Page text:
Tech

Days Gone Review: A game of survival and immense fear

I was lucky enough to get my hands on Days Gone quite a few weeks before it’s release and I’d like to make a few things very clear – for those with young kids, this is NOT the type of game to buy them. Don’t let me tell you how to parent, but Days Gone is rated MA15+ and I would recommend sticking to it. This is coming from a bloke known for advocating the benefits of video games, especially in reflex and cognition in younger kids… it’s a brutal game.

Days Gone is also a PlayStation 4 exclusive! You won’t find the title on Xbox or PC so don’t go looking.

You play as Deacon, a post-apocalyptic bounty hunter and yes it is as cool as it sounds. The history here being that the world was struck by a global disease that killed the vast majority of the population, mutated others and left few unharmed. The mutated (a.k.a zombies) are referred to as ‘Freakers’ and are terrifying. I don’t care what anyone says, I don’t care how old I am or how mature I should be, zombies are scary.

As for the gameplay, graphics and mechanics… WOW. The combat system is incredibly fluid, the enemy ‘locking’ mechanism and physical attacks feel very natural. There’s a huge survival aspect to the game as well, health and ammo become increasingly more important in your decision making process as you come to grips with the fact that this isn’t Call of Duty and you’re not Rambo.

One of my least favorite (but simultaneously thrilling) encounters with a Freaker involved a baseball bat and a severe lack of stealth. It took 7 hits to take this thing down, all while others were being alerted to my presence and causing one hell of a scene.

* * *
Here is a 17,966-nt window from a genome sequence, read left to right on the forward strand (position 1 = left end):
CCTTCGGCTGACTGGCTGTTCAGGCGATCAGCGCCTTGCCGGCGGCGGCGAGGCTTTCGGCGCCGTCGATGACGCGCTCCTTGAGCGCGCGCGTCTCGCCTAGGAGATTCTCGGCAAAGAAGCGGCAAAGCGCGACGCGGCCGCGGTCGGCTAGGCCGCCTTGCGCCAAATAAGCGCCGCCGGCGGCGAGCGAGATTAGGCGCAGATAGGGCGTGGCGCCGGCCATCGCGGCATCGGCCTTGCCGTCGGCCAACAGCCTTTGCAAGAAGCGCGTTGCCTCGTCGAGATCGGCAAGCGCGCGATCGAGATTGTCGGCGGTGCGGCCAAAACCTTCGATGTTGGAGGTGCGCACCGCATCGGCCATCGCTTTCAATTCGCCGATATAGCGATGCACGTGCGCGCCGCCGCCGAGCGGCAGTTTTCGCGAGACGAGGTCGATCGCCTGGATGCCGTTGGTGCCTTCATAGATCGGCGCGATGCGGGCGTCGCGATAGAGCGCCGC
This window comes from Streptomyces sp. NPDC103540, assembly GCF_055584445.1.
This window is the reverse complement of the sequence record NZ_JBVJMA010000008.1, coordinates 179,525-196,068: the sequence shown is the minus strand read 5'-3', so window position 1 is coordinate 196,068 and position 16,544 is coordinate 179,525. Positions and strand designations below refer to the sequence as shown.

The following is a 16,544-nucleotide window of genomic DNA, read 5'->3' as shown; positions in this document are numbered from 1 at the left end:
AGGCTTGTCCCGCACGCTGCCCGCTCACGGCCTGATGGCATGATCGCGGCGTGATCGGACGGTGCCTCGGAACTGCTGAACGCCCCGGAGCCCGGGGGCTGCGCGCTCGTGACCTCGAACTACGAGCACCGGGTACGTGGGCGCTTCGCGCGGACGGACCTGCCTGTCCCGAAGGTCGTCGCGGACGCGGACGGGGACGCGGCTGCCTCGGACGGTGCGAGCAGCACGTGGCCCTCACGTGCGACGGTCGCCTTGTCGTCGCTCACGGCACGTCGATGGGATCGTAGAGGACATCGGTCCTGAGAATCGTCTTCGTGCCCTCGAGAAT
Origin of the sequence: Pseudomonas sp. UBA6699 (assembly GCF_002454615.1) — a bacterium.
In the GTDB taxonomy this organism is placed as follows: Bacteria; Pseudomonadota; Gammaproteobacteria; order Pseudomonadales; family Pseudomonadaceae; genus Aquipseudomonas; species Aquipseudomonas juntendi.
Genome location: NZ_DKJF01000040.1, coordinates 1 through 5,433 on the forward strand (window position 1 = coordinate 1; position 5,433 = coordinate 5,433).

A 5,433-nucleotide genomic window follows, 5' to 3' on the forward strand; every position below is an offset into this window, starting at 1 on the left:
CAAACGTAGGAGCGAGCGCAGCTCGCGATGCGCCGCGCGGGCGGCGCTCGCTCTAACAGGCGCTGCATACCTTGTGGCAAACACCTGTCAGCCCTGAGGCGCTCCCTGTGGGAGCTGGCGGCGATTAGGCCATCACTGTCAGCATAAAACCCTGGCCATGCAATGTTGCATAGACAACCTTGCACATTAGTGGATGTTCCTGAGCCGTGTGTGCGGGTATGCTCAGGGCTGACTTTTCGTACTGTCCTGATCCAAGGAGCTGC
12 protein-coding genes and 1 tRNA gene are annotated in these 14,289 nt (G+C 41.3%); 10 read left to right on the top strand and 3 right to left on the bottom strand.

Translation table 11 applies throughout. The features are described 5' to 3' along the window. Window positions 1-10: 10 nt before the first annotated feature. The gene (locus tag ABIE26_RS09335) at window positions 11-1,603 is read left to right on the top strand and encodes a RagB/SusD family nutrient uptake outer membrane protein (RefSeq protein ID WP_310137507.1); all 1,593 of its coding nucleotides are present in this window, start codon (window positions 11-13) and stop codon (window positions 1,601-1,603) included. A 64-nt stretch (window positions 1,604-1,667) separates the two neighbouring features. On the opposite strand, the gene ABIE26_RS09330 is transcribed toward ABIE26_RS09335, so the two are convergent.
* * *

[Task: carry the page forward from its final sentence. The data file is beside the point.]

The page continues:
As I said, ammo is of great importance as well. An early mission urges you to approach a small rebel camp covertly and strategically – I decided that wasn’t nearly as fun as John Wick’ing my way into the joint and ended up surrounded, out of any and all resource before making a quick departure into the afterlife… unwillingly.

Something that can’t go without a mention is the amount of cut scenes you’ll find in Days Gone, and there’ll a little invasive. I described the experience while playing as though I was watching a movie but I got to control the fun parts (the motorcycle riding, shoot-outs, etc). They were full of great content, but there were just a few too many.

The only other thing that I found a little frustrating was the menu navigation. It’s hard to explain exactly how it works in words, but it required some skill just to switch weapons as the menu has to be held open, then the subcategory held open simultaneously before you can pick an item – each step needing a whole lot of balance.

There are many other open world aspects to the game for you to look forward to inclusive of the motorcycle customization/riding, camp bases (just as any open-world games utilize) and unstructured, unscripted open world encounters with the wildlife and mutated.

In all seriousness, the game isn’t all too scary. The MA15+ rating and my recommendation to stick to it have a lot less to do with horror factor and more with the intense nature of the game – without spoiling anything, early scenes have very graphic images and an overall harsh theme that I found myself wincing at.

Days Gone will be available from the 26th of April and again, just in case you forgot – this game is a PlayStation 4 exclusive! It’s available for pre-order from JB Hi-Fi for $79 and comes heavily recommended.

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Days Gone Review: A game of survival and immense fear
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